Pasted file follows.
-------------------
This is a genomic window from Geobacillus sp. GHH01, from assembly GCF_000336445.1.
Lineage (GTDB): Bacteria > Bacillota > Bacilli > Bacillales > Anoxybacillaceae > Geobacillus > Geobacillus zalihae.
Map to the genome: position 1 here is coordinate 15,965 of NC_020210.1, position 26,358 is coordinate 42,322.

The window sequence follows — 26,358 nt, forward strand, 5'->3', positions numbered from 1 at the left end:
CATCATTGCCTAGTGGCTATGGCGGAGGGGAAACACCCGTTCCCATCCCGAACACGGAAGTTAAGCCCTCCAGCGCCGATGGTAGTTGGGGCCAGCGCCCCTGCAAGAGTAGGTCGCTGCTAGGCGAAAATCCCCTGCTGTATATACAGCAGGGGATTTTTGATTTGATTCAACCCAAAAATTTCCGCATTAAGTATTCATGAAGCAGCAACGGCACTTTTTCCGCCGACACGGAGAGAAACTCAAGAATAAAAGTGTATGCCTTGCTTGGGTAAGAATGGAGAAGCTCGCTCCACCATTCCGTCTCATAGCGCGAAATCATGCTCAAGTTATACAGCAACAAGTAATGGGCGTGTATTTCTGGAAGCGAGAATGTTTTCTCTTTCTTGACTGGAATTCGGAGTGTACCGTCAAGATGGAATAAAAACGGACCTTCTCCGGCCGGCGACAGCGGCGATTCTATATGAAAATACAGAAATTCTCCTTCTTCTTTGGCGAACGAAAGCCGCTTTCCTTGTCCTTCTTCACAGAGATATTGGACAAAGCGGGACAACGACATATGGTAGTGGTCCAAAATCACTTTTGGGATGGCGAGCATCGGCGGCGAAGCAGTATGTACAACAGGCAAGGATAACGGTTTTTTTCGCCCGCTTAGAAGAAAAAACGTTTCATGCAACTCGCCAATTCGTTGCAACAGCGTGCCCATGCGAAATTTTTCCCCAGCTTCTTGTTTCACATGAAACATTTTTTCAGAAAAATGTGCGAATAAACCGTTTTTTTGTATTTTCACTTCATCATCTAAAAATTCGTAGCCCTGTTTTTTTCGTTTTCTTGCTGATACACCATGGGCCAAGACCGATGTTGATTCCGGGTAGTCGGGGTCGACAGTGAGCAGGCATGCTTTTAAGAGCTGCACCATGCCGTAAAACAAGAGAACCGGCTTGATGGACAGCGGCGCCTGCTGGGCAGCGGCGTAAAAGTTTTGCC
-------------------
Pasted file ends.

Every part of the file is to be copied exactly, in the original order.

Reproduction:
This is a genomic window from Geobacillus sp. GHH01, from assembly GCF_000336445.1.
Lineage (GTDB): Bacteria > Bacillota > Bacilli > Bacillales > Anoxybacillaceae > Geobacillus > Geobacillus zalihae.
Map to the genome: position 1 here is coordinate 15,965 of NC_020210.1, position 26,358 is coordinate 42,322.

The window sequence follows — 26,358 nt, forward strand, 5'->3', positions numbered from 1 at the left end:
CATCATTGCCTAGTGGCTATGGCGGAGGGGAAACACCCGTTCCCATCCCGAACACGGAAGTTAAGCCCTCCAGCGCCGATGGTAGTTGGGGCCAGCGCCCCTGCAAGAGTAGGTCGCTGCTAGGCGAAAATCCCCTGCTGTATATACAGCAGGGGATTTTTGATTTGATTCAACCCAAAAATTTCCGCATTAAGTATTCATGAAGCAGCAACGGCACTTTTTCCGCCGACACGGAGAGAAACTCAAGAATAAAAGTGTATGCCTTGCTTGGGTAAGAATGGAGAAGCTCGCTCCACCATTCCGTCTCATAGCGCGAAATCATGCTCAAGTTATACAGCAACAAGTAATGGGCGTGTATTTCTGGAAGCGAGAATGTTTTCTCTTTCTTGACTGGAATTCGGAGTGTACCGTCAAGATGGAATAAAAACGGACCTTCTCCGGCCGGCGACAGCGGCGATTCTATATGAAAATACAGAAATTCTCCTTCTTCTTTGGCGAACGAAAGCCGCTTTCCTTGTCCTTCTTCACAGAGATATTGGACAAAGCGGGACAACGACATATGGTAGTGGTCCAAAATCACTTTTGGGATGGCGAGCATCGGCGGCGAAGCAGTATGTACAACAGGCAAGGATAACGGTTTTTTTCGCCCGCTTAGAAGAAAAAACGTTTCATGCAACTCGCCAATTCGTTGCAACAGCGTGCCCATGCGAAATTTTTCCCCAGCTTCTTGTTTCACATGAAACATTTTTTCAGAAAAATGTGCGAATAAACCGTTTTTTTGTATTTTCACTTCATCATCTAAAAATTCGTAGCCCTGTTTTTTTCGTTTTCTTGCTGATACACCATGGGCCAAGACCGATGTTGATTCCGGGTAGTCGGGGTCGACAGTGAGCAGGCATGCTTTTAAGAGCTGCACCATGCCGTAAAACAAGAGAACCGGCTTGATGGACAGCGGCGCCTGCTGGGCAGCGGCGTAAAAGTTTTGCC